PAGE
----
Featured Videos

Your JavaScript is turned off or you have an old version of Adobe's Flash Player. Get the latest Flash player.
Liberia's Almost Last Ebola Patient Grateful but Still Grievingi
X
Benno Muchler
March 26, 2015 3:41 PM
Beatrice Yardolo was to make history as Liberia’s last Ebola patient. Liberians recently started counting down 42 days, the period that has to go by without a single new infection until the World Health Organization can declare a country Ebola-free. That countdown stopped on March 20 when there was another new case of Ebola, making Yardolo’s story a reminder that Ebola is far from over. Benno Muchler reports from Monrovia.
Video

Video Liberia's Almost Last Ebola Patient Grateful but Still Grieving

Beatrice Yardolo was to make history as Liberia’s last Ebola patient. Liberians recently started counting down 42 days, the period that has to go by without a single new infection until the World Health Organization can declare a country Ebola-free. That countdown stopped on March 20 when there was another new case of Ebola, making Yardolo’s story a reminder that Ebola is far from over. Benno Muchler reports from Monrovia.
Video

Video Cambodian Land Grabs Threaten Traditional Communities

Indigenous communities in Cambodia's Ratanakiri province say the government’s economic land concession policy is taking away their land and traditional way of life, making many fear that their identity will soon be lost. Local authorities, though, have denied this is the case. VOA's Say Mony went to investigate and filed this report, narrated by Colin Lovett.
Video

Video US, South Korea Conduct Joint Military Exercises

The Eighth U.S. Army Division and the Eighth Republic of Korea Mechanized Infantry Division put on a well orchestrated show of force for the media this week during their joint military training exercises in South Korea. VOA’s Seoul correspondent Brian Padden was there and reports the soldiers were well disciplined both in conducting a complex live fire exercise and in staying on message with the press.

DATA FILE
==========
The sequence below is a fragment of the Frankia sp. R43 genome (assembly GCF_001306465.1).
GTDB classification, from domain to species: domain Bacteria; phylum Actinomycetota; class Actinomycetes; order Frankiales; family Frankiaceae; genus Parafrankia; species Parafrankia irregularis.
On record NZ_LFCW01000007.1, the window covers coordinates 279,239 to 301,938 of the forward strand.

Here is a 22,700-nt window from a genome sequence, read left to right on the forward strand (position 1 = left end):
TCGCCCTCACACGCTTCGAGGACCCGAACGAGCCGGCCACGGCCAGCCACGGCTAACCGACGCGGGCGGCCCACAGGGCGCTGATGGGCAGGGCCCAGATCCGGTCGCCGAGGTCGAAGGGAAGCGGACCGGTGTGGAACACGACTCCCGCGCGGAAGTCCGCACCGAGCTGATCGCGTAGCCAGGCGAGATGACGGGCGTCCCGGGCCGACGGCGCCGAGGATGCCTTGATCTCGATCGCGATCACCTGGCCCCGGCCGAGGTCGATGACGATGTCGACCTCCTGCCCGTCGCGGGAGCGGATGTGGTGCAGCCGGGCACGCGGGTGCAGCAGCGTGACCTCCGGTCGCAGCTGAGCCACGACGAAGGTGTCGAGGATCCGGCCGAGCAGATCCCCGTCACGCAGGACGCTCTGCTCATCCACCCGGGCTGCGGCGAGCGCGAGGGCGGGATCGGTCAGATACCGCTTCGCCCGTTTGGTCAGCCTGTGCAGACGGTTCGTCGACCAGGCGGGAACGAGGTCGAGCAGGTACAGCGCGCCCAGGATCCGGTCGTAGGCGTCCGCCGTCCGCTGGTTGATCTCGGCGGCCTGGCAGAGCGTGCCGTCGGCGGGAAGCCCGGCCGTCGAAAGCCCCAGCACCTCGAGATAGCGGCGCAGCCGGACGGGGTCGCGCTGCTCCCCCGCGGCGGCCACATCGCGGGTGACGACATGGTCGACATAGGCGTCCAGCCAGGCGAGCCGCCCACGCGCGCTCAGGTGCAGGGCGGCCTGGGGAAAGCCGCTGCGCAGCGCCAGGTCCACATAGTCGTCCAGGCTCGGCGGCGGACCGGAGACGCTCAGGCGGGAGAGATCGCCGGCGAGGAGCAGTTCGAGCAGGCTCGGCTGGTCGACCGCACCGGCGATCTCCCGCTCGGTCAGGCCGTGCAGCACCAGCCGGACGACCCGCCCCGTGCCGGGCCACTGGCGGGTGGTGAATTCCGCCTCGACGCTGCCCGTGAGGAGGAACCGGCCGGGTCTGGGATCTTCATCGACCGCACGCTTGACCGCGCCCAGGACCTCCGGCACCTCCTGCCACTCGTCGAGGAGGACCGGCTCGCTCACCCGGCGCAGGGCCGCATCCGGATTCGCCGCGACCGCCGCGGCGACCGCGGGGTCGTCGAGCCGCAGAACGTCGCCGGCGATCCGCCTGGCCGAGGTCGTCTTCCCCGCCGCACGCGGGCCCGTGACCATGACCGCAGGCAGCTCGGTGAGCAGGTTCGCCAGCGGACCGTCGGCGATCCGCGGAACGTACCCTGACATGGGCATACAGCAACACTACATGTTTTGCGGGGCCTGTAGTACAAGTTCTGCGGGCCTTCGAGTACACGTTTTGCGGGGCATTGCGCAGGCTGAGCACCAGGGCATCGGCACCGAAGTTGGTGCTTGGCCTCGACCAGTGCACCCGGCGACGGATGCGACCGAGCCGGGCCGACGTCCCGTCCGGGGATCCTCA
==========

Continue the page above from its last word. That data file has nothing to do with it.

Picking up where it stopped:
Video

Video Space Program Status Disappoints 'Last Man on the Moon'

One of the films that drew big crowds last week at the annual South by Southwest festival in Austin, Texas, tells the story of the last human being to stand on the moon, U.S. astronaut Eugene Cernan. It has been 42 years since Cernan returned from the moon and he laments that no one else has gone there since. VOA’s Greg Flakus reports.
Video

Video Young Filmmakers Shine Spotlight on Giving Back

A group of student filmmakers from across the United States joined President Barack Obama at the White House this month for the second annual White House Student Film Festival. Fifteen short films were officially selected from more than 1,500 entries by students aged 6 through 18. The filmmakers and their families then joined the president and a group of celebrities for a screening of their films. VOA’s Julie Taboh reports.
Video

Video VOA Exclusive: Interview with Afghan President Ashraf Ghani

Afghan President Ashraf Ghani, during his first visit as president to Washington, gave a one-on-one interview with VOA Afghan Service reporter Said Suleiman Ashna, about his request for a change in U.S. troop levels, the threat from the Islamic State, and repairing relations with the United States and Pakistan. The interview was held at Blair House, late Sunday, in Pashto.
Video

Video California Science Center Tells Story of Dead Sea Scrolls

The ancient manuscripts were uncovered in the mid-20th century, and they are still yielding clues about life and religious beliefs in ancient Israel. As VOA's Mike O'Sullivan reports, an exhibit in Los Angeles shows how modern science is bringing the history of these ancient documents to life.
Video

Video Angelina Jolie Takes Another Bold Step

Hollywood actress and filmmaker Angelina Jolie has revealed she had her ovaries and fallopian tubes removed to lower her odds of getting cancer. Doctors say the huge publicity over her decision will help raise awareness about the importance of cancer screening. VOA’s George Putic has more

All About America

Circumventing Censorship

An Internet Primer for Healthy Web Habits

As surveillance and censoring technologies advance, so, too, do new tools for your computer or mobile device that help protect your privacy and break through Internet censorship.
More